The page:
I’m trying to model a process dealing with hierarchical data.
The customer should be notified about events (past or upcoming). We should be able to prepare and deliver several messages about one event: first we start with a single initial message, but eventually, more messages can be added, like follow-ups and conclusion messages. Every message has its own workflow - it can be updated, scheduled for delivery, in delivery, delivered. The workflow of event is tied to the state of its messages: for example it is
closed when all its messages are delivered and event end time has passed without anyone adding new messages.
So, my main entity is
Event. It has own data attributes like
end times. This data is common to all this events’ messages. So I model a single
Event as a process instance. But individual messages have their own, independent and possibly different paths though the delivery workflow. So, I thought it is natural to have them as “executions” or “tokens”.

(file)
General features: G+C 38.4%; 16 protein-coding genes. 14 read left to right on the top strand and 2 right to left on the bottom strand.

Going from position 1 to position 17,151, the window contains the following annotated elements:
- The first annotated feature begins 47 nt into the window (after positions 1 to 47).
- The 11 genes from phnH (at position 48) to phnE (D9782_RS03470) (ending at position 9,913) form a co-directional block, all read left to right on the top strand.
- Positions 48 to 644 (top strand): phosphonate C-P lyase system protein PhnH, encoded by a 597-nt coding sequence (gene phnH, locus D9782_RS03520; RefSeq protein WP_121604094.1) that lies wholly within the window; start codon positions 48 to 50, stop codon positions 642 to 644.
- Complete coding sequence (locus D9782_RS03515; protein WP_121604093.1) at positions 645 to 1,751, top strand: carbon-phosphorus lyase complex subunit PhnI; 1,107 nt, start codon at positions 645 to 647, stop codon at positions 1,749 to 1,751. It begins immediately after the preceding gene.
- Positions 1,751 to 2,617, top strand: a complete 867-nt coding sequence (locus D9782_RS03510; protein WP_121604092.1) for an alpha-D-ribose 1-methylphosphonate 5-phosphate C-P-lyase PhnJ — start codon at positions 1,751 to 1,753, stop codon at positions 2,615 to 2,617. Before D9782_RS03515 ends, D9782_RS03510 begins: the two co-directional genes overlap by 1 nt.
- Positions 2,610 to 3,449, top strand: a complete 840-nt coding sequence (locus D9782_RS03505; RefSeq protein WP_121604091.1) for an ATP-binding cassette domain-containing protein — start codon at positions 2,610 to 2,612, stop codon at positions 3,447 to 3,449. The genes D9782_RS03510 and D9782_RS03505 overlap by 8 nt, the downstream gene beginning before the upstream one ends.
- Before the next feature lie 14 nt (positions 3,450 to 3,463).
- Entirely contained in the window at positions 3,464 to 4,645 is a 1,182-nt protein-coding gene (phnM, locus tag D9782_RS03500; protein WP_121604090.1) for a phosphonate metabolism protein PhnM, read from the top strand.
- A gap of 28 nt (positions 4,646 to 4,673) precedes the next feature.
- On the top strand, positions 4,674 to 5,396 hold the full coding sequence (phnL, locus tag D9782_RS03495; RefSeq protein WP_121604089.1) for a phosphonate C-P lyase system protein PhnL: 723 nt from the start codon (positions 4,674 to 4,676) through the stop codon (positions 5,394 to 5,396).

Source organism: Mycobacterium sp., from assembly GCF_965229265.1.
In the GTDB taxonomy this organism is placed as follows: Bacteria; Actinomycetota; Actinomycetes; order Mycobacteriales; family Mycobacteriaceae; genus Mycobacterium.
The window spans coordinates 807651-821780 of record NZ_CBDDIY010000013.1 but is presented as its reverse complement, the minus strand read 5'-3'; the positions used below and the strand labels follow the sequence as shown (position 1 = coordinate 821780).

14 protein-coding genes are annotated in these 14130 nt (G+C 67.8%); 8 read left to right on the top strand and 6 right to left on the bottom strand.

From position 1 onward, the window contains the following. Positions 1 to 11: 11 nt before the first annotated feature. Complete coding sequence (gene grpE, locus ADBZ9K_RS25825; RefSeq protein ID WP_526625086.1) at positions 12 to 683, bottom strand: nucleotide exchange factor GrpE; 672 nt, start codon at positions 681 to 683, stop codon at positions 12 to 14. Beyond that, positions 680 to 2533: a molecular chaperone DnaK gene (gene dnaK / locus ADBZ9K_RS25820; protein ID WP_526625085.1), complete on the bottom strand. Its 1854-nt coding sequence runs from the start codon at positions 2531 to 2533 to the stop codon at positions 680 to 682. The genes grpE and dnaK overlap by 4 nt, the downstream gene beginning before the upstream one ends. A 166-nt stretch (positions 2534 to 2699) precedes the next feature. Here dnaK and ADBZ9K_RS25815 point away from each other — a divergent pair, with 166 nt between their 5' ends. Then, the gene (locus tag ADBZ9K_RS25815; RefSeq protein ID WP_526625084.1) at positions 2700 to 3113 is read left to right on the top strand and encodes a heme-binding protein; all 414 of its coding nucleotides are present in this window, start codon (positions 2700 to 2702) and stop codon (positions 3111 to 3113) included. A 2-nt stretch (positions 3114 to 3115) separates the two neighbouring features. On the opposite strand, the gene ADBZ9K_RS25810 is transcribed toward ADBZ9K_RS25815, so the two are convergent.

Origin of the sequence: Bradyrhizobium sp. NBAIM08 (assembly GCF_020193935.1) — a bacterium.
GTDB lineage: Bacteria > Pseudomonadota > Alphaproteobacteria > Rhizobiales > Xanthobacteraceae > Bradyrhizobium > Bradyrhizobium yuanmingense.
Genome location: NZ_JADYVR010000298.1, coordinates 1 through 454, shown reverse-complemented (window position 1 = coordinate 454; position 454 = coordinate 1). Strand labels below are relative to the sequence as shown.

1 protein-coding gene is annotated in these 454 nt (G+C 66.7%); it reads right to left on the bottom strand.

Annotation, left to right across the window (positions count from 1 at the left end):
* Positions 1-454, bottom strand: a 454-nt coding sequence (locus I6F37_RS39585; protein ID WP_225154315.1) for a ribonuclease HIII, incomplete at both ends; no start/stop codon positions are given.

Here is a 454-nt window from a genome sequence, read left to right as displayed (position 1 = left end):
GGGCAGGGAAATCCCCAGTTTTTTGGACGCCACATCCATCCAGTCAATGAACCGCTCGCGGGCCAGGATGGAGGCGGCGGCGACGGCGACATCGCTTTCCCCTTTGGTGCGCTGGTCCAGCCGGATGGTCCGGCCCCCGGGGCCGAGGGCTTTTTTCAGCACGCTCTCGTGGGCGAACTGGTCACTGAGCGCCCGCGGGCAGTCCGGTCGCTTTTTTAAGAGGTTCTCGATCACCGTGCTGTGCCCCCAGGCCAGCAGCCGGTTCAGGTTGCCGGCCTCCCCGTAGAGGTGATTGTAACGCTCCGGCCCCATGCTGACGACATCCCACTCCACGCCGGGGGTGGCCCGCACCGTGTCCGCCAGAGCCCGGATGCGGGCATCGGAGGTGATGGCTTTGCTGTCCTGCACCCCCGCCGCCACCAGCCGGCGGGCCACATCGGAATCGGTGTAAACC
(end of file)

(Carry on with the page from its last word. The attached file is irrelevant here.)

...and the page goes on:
Well, there are multiple messages for one event. I could create a multivalued or list variable to store them. The problem is - when a workflow token of a message reaches some Activity - how do I know -which message was that? It may be multiple messages at the same Activity - how do I know - which one just arrived and should be dealt with?
I also tried to store them as local vars. The problem is - local vars are scoped to the current activity, whatever that means. They will not survive though the whole path of the token.
I cannot find a way to get the data that travels with that token. A regular variable just has the common data for all tokens of current process instance - nothing specific to the token at hand.
I also thought about using multiinstance subprocesses. They should deal nicely with local vars (not sure if they are local, but, as I understand, each subprocess instance gets its own). The problem is that in our case we do not have all the messages at once. A new message may be created at any time. So, we never have a final iterable list of messages, which, as I understand, is required to create a multiinstance subprocess.